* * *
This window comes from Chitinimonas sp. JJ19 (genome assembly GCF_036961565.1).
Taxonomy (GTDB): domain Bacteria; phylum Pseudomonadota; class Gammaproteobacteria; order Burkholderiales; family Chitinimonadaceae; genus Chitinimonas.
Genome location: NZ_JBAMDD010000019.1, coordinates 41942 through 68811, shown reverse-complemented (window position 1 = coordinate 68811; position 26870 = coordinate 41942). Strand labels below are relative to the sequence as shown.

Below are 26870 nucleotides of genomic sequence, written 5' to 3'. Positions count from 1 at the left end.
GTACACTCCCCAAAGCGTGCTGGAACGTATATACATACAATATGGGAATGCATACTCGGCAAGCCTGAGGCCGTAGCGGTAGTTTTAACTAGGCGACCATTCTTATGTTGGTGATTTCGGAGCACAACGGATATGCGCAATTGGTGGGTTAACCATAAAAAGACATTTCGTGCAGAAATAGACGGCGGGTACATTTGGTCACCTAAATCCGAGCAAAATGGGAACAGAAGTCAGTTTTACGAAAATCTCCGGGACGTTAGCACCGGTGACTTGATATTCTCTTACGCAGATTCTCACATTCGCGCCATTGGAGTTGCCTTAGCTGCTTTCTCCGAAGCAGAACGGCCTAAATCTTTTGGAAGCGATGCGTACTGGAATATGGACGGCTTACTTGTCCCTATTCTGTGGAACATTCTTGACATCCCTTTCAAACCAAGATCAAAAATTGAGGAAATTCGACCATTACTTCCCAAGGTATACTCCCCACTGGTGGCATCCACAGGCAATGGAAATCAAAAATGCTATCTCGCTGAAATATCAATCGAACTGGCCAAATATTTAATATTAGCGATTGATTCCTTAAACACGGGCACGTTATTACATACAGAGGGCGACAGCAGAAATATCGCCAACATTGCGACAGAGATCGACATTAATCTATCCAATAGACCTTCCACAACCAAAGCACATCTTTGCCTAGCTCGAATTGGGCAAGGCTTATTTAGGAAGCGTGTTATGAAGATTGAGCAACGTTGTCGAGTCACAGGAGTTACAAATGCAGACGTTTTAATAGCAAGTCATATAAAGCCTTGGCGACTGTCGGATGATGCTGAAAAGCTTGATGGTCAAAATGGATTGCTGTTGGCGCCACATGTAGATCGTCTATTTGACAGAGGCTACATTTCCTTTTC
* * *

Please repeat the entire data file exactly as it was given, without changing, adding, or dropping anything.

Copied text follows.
This window comes from Chitinimonas sp. JJ19 (genome assembly GCF_036961565.1).
Taxonomy (GTDB): domain Bacteria; phylum Pseudomonadota; class Gammaproteobacteria; order Burkholderiales; family Chitinimonadaceae; genus Chitinimonas.
Genome location: NZ_JBAMDD010000019.1, coordinates 41942 through 68811, shown reverse-complemented (window position 1 = coordinate 68811; position 26870 = coordinate 41942). Strand labels below are relative to the sequence as shown.

Below are 26870 nucleotides of genomic sequence, written 5' to 3'. Positions count from 1 at the left end.
GTACACTCCCCAAAGCGTGCTGGAACGTATATACATACAATATGGGAATGCATACTCGGCAAGCCTGAGGCCGTAGCGGTAGTTTTAACTAGGCGACCATTCTTATGTTGGTGATTTCGGAGCACAACGGATATGCGCAATTGGTGGGTTAACCATAAAAAGACATTTCGTGCAGAAATAGACGGCGGGTACATTTGGTCACCTAAATCCGAGCAAAATGGGAACAGAAGTCAGTTTTACGAAAATCTCCGGGACGTTAGCACCGGTGACTTGATATTCTCTTACGCAGATTCTCACATTCGCGCCATTGGAGTTGCCTTAGCTGCTTTCTCCGAAGCAGAACGGCCTAAATCTTTTGGAAGCGATGCGTACTGGAATATGGACGGCTTACTTGTCCCTATTCTGTGGAACATTCTTGACATCCCTTTCAAACCAAGATCAAAAATTGAGGAAATTCGACCATTACTTCCCAAGGTATACTCCCCACTGGTGGCATCCACAGGCAATGGAAATCAAAAATGCTATCTCGCTGAAATATCAATCGAACTGGCCAAATATTTAATATTAGCGATTGATTCCTTAAACACGGGCACGTTATTACATACAGAGGGCGACAGCAGAAATATCGCCAACATTGCGACAGAGATCGACATTAATCTATCCAATAGACCTTCCACAACCAAAGCACATCTTTGCCTAGCTCGAATTGGGCAAGGCTTATTTAGGAAGCGTGTTATGAAGATTGAGCAACGTTGTCGAGTCACAGGAGTTACAAATGCAGACGTTTTAATAGCAAGTCATATAAAGCCTTGGCGACTGTCGGATGATGCTGAAAAGCTTGATGGTCAAAATGGATTGCTGTTGGCGCCACATGTAGATCGTCTATTTGACAGAGGCTACATTTCCTTTTC